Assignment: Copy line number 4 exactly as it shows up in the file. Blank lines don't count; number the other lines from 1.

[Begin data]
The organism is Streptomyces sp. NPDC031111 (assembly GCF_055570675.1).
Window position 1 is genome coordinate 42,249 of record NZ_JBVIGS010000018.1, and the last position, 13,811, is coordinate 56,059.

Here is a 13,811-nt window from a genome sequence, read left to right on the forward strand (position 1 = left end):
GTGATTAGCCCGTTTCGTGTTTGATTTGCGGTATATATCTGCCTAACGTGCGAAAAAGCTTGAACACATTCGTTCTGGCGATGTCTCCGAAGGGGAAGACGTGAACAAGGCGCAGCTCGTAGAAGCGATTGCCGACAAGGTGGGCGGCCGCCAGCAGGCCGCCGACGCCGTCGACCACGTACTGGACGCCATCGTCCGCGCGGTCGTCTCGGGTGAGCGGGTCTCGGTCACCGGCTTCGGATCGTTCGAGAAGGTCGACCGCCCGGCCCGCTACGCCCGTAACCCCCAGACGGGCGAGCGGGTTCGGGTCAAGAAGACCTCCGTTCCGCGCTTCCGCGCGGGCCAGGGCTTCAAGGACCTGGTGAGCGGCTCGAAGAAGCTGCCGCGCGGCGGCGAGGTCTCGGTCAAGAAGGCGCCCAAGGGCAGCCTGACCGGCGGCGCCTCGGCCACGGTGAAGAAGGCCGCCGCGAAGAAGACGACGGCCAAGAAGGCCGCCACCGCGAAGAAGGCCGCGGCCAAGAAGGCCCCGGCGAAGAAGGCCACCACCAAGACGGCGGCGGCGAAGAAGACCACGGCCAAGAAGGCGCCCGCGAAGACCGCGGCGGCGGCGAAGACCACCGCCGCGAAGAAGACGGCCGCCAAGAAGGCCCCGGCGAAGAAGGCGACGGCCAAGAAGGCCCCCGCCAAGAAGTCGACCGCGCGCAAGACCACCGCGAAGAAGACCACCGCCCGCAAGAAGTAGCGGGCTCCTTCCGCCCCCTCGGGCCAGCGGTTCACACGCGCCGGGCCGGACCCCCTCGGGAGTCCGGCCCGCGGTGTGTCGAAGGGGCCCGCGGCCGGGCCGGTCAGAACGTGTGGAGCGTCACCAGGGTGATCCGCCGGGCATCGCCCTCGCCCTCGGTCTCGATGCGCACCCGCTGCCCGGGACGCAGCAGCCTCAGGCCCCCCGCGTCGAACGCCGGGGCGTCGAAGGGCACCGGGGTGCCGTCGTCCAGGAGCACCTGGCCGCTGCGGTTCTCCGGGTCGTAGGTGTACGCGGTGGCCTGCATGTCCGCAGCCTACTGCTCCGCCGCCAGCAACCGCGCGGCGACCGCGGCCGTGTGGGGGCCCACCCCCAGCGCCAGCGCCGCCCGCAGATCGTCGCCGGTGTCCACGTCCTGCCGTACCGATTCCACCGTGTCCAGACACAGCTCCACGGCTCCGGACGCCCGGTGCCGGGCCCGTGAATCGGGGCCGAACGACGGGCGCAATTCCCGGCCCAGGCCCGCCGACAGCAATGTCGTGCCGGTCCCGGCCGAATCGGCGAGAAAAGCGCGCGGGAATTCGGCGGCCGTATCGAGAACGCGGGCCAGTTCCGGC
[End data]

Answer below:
GTGATTAGCCCGTTTCGTGTTTGATTTGCGGTATATATCTGCCTAACGTGCGAAAAAGCTTGAACACATTCGTTCTGGCGATGTCTCCGAAGGGGAAGACGTGAACAAGGCGCAGCTCGTAGAAGCGATTGCCGACAAGGTGGGCGGCCGCCAGCAGGCCGCCGACGCCGTCGACCACGTACTGGACGCCATCGTCCGCGCGGTCGTCTCGGGTGAGCGGGTCTCGGTCACCGGCTTCGGATCGTTCGAGAAGGTCGACCGCCCGGCCCGCTACGCCCGTAACCCCCAGACGGGCGAGCGGGTTCGGGTCAAGAAGACCTCCGTTCCGCGCTTCCGCGCGGGCCAGGGCTTCAAGGACCTGGTGAGCGGCTCGAAGAAGCTGCCGCGCGGCGGCGAGGTCTCGGTCAAGAAGGCGCCCAAGGGCAGCCTGACCGGCGGCGCCTCGGCCACGGTGAAGAAGGCCGCCGCGAAGAAGACGACGGCCAAGAAGGCCGCCACCGCGAAGAAGGCCGCGGCCAAGAAGGCCCCGGCGAAGAAGGCCACCACCAAGACGGCGGCGGCGAAGAAGACCACGGCCAAGAAGGCGCCCGCGAAGACCGCGGCGGCGGCGAAGACCACCGCCGCGAAGAAGACGGCCGCCAAGAAGGCCCCGGCGAAGAAGGCGACGGCCAAGAAGGCCCCCGCCAAGAAGTCGACCGCGCGCAAGACCACCGCGAAGAAGACCACCGCCCGCAAGAAGTAGCGGGCTCCTTCCGCCCCCTCGGGCCAGCGGTTCACACGCGCCGGGCCGGACCCCCTCGGGAGTCCGGCCCGCGGTGTGTCGAAGGGGCCCGCGGCCGGGCCGGTCAGAACGTGTGGAGCGTCACCAGGGTGATCCGCCGGGCATCGCCCTCGCCCTCGGTCTCGATGCGCACCCGCTGCCCGGGACGCAGCAGCCTCAGGCCCCCCGCGTCGAACGCCGGGGCGTCGAAGGGCACCGGGGTGCCGTCGTCCAGGAGCACCTGGCCGCTGCGGTTCTCCGGGTCGTAGGTGTACGCGGTGGCCTGCATGTCCGCAGCCTACTGCTCCGCCGCCAGCAACCGCGCGGCGACCGCGGCCGTGTGGGGGCCCACCCCCAGCGCCAGCGCCGCCCGCAGATCGTCGCCGGTGTCCACGTCCTGCCGTACCGATTCCACCGTGTCCAGACACAGCTCCACGGCTCCGGACGCCCGGTGCCGGGCCCGTGAATCGGGGCCGAACGACGGGCGCAATTCCCGGCCCAGGCCCGCCGACAGCAATGTCGTGCCGGTCCCGGCCGAATCGGCGAGAAAAGCGCGCGGGAATTCGGCGGCCGTATCGAGAACGCGGGCCAGTTCCGGC